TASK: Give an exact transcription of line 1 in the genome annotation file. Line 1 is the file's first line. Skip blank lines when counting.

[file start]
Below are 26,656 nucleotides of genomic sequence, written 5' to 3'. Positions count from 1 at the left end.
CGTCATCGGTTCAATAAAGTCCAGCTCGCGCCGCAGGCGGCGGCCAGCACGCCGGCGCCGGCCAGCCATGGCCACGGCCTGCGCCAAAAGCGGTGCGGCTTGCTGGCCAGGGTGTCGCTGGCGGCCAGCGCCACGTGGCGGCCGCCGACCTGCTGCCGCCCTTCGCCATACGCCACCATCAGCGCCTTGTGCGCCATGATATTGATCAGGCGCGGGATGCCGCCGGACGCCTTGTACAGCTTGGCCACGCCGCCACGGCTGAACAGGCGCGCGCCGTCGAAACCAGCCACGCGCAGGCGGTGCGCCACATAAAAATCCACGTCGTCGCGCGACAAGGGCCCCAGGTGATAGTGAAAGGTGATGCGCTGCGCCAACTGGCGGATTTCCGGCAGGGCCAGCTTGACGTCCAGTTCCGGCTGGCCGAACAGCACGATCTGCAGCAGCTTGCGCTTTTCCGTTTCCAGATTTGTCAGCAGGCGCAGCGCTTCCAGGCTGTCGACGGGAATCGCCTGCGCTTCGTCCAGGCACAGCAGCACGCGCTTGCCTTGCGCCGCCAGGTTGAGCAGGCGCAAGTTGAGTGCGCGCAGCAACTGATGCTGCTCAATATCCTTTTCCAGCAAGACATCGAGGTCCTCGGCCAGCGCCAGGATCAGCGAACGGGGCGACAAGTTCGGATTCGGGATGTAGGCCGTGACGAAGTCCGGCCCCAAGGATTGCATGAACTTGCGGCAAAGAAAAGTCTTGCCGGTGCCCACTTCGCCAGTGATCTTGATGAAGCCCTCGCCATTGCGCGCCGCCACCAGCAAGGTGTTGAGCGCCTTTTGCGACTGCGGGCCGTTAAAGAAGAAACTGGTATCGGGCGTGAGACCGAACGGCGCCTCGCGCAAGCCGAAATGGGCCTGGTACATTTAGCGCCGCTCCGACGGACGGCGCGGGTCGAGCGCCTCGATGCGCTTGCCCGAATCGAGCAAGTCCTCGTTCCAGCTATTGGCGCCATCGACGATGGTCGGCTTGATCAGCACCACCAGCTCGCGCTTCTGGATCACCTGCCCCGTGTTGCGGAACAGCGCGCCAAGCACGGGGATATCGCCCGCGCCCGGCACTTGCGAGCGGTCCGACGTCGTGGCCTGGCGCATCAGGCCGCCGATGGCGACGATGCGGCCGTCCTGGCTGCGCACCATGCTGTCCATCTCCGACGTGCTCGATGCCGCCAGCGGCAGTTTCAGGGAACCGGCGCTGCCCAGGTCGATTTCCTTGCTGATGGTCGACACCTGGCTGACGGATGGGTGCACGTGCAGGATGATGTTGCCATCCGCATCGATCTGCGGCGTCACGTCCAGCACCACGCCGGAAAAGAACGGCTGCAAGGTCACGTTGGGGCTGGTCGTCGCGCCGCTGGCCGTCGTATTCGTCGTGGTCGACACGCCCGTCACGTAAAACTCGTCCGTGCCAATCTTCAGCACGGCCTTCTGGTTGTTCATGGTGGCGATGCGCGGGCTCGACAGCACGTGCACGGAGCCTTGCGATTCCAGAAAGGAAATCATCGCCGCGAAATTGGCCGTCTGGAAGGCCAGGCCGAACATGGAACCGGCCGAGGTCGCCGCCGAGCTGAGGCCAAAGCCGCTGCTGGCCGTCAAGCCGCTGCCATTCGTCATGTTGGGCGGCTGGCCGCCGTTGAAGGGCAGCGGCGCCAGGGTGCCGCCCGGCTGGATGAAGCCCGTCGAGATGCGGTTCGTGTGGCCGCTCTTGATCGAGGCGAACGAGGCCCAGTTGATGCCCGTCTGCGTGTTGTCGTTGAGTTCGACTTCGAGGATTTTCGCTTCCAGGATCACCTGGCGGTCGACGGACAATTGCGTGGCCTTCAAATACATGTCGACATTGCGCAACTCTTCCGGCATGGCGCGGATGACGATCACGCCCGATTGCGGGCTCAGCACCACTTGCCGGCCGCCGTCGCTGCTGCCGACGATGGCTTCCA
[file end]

Below are 26,656 nucleotides of genomic sequence, written 5' to 3'. Positions count from 1 at the left end.